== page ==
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Mayor of Omak, Wash. excited to see Canada-U.S. land border reopening

The mayor of one small city in the state of Washington says she’ll be warmly welcoming Canadian visitors when the U.S. land border reopens next month.

In an interview with Global News, Omak mayor Cindy Gagne said she was happy to hear the news earlier this week, when American officials announced that the border crossing would be reopened to fully vaccinated Canadians.

The border, which has been closed due to COVID-19 since March 2020, will reopen on Nov. 8.

However, the opening currently comes with a caveat: Canadians can easily cross into the U.S., but they’ll need a negative COVID-19 test to get back home.

There are growing calls for Ottawa to end that requirement, though time will tell if that happens before next month’s reopening.

In the meantime, Gagne said “we’re pretty excited” about the prospect of Canadians returning to their town.

Located about an hour south of the B.C. border community of Osoyoos, Omak has a population of around 5,000. Prior to the border being closed, it was common to see scores of B.C. licence plates in Omak on any given day.

“I think we have felt it,” Gagne said of Omak missing Canadian tourism.

Omak is the commerce centre for Okanogan County, with Gagne saying the city didn’t feel the hit as much as other communities, like the Washington border town of Oroville.

But Gagne said certain events and places, like the Omak Stampede and an area casino, do rely on Canadian traffic.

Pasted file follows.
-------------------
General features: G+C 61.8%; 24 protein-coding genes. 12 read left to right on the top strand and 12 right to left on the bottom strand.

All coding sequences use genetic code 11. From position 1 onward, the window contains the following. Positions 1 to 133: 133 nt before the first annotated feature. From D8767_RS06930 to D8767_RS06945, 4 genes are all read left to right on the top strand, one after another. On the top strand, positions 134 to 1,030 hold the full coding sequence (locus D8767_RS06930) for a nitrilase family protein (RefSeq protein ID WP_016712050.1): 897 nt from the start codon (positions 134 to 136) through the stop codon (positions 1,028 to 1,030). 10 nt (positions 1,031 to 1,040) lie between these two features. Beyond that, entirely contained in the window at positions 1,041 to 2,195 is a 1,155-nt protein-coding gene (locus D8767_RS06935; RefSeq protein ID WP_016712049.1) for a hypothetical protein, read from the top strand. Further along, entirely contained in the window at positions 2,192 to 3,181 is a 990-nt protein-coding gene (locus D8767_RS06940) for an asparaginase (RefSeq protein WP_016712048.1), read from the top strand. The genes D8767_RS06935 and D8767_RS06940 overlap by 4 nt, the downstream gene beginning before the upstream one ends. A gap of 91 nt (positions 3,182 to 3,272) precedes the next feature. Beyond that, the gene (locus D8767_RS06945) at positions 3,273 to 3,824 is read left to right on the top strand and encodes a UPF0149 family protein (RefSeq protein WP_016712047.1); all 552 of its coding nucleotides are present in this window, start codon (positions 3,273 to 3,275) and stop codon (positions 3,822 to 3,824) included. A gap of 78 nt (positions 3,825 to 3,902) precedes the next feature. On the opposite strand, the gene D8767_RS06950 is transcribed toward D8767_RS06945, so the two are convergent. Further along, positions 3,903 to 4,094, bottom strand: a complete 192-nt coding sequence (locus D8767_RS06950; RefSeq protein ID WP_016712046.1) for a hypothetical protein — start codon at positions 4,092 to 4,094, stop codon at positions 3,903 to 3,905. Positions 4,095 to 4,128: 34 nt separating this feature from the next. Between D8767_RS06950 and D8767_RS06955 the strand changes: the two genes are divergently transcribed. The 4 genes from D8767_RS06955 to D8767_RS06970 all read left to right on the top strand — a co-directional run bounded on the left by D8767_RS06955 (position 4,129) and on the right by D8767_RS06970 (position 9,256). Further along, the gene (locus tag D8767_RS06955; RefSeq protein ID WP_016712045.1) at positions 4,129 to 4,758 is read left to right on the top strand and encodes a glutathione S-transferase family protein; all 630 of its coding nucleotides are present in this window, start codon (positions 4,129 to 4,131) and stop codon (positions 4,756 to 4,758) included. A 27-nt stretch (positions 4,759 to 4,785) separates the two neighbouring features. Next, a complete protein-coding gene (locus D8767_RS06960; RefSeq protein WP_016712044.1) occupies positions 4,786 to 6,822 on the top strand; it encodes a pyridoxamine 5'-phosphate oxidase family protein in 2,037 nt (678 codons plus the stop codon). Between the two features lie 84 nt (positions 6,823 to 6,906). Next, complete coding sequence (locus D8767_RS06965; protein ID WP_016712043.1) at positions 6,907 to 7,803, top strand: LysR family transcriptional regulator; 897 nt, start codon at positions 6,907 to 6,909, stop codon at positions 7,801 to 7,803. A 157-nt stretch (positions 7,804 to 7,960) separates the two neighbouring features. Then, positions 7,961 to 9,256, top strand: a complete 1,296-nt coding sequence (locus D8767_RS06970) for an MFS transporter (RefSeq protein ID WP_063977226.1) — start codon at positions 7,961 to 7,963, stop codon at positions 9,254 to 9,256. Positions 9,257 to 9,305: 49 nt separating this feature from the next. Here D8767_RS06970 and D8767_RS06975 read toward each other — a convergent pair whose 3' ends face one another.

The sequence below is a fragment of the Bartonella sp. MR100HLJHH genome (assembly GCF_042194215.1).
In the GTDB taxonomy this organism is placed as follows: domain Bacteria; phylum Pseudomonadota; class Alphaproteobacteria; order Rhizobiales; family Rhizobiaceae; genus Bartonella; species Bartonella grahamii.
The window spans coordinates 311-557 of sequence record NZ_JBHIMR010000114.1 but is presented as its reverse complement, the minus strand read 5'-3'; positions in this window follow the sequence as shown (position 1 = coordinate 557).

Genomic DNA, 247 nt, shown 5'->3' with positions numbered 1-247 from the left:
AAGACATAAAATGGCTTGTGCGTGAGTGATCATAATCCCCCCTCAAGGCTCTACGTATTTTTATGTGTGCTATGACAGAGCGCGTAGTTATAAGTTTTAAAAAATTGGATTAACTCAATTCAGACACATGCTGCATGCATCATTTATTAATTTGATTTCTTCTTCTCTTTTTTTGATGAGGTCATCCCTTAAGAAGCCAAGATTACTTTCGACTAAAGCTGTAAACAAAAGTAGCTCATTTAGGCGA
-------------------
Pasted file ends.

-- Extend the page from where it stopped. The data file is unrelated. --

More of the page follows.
As to what she expects to see once the border closure lifts, Gagne predicts it’ll be more of a trickle than a deluge of tourists.

“I think people will be careful,” said Gagne. “But I do expect a trickle initially, and then people will go back to normal. We’re excited.”

With Omak being a small city, Gagne was asked if there’s any COVID concerns in the community from travellers.

“I think it’s relatively small,” said Gagne. “We tend to be a little resilient here and maybe a little stubborn, so we have our share of anti-vaxxers. But I don’t think we have a fear.

“People have been behaving and we’ll be fine.”

Notably, Gagne said she’s looking forward to travelling north and visiting Osoyoos and Penticton, stating “we’re excited about the opportunity to come and go again.”

Earlier in the week, Washington state Governor Jay Inslee (D) said that “Washingtonians have long been ready to welcome back Canadians traveling by land.”

In a statement, he said “I am pleased to hear from reports out of our nation’s capital this may finally happen in early November. It should have happened sooner: Canada has one of the highest vaccination rates in the world, and Canadians were already allowed to travel to the U.S. by air throughout the pandemic.”

Inslee continued, saying “the local economies of border communities in Washington and other states are connected to our friends across the border, and their recovery from the pandemic has been delayed by the border closure.”

According to the Washington state department of health, Okanogan County has 2,917 confirmed cases of COVID-19, along with 1,993 probable cases and 73 deaths. The county has an approximate population of 42,000.

Comparatively, the Central Okanagan (with five times the population) has had 10,861 cases as of September. Vernon had 2,395 cases while Penticton had 978 cases and the South Okanagan had 620.

The province does not release data on deaths per local health area, only per region. As of Oct. 15, the Interior Health region — which has an approximate population of 800,000 — had 29,281 total cases and 252 confirmed deaths.

For more information about case counts, visit the B.C. Centre for Disease Control and the Washington state department of health.

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